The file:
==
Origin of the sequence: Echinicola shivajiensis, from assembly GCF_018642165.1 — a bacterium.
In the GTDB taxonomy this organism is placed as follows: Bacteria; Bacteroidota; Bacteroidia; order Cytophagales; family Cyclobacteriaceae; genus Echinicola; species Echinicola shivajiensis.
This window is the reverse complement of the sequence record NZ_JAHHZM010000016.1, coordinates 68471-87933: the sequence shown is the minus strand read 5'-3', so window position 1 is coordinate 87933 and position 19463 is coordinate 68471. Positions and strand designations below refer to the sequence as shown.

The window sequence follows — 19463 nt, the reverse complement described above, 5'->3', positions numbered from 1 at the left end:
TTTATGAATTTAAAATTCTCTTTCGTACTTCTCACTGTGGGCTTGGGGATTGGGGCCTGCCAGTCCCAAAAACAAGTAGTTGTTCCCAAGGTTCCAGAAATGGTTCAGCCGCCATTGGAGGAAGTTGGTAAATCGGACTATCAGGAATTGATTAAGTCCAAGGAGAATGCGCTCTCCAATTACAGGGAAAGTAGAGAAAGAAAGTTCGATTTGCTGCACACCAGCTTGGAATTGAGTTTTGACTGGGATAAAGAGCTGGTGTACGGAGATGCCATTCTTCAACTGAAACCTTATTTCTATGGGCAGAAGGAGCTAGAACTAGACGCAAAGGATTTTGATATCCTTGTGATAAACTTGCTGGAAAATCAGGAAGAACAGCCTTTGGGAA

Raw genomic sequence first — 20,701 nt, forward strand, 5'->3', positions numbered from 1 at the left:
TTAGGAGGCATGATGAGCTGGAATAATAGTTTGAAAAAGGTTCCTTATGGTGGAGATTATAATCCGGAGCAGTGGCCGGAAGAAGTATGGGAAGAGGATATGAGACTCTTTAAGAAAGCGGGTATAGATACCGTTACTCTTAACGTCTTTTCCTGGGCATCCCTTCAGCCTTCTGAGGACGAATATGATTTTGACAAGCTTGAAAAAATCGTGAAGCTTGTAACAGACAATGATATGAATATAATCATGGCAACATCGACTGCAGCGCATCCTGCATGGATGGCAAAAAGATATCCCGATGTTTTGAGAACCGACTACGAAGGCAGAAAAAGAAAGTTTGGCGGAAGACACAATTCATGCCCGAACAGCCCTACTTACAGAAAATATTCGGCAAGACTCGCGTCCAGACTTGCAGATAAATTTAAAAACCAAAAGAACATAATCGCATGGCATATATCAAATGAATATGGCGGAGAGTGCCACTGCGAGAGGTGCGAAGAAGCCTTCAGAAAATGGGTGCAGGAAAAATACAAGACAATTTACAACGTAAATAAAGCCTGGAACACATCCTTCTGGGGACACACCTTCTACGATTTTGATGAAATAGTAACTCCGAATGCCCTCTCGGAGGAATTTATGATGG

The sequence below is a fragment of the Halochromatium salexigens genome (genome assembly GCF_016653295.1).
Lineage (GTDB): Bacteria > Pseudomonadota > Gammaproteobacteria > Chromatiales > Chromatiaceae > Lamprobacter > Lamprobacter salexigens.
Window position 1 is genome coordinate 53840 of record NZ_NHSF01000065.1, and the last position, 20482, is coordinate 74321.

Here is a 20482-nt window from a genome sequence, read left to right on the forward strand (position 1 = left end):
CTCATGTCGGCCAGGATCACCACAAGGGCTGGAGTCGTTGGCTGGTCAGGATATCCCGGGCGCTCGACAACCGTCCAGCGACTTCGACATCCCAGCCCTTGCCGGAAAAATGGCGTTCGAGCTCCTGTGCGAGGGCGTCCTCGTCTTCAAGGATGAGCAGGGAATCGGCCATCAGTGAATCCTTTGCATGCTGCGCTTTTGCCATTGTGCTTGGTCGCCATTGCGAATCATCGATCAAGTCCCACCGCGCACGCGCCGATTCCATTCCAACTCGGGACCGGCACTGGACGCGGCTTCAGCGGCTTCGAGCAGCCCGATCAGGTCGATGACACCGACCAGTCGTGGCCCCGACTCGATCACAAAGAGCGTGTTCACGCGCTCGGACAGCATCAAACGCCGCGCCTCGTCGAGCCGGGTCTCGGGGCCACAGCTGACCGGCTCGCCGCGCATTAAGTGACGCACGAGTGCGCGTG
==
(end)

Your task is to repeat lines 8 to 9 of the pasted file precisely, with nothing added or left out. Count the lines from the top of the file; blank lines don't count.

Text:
The sequence below is a fragment of the Halochromatium salexigens genome (genome assembly GCF_016653295.1).
Lineage (GTDB): Bacteria > Pseudomonadota > Gammaproteobacteria > Chromatiales > Chromatiaceae > Lamprobacter > Lamprobacter salexigens.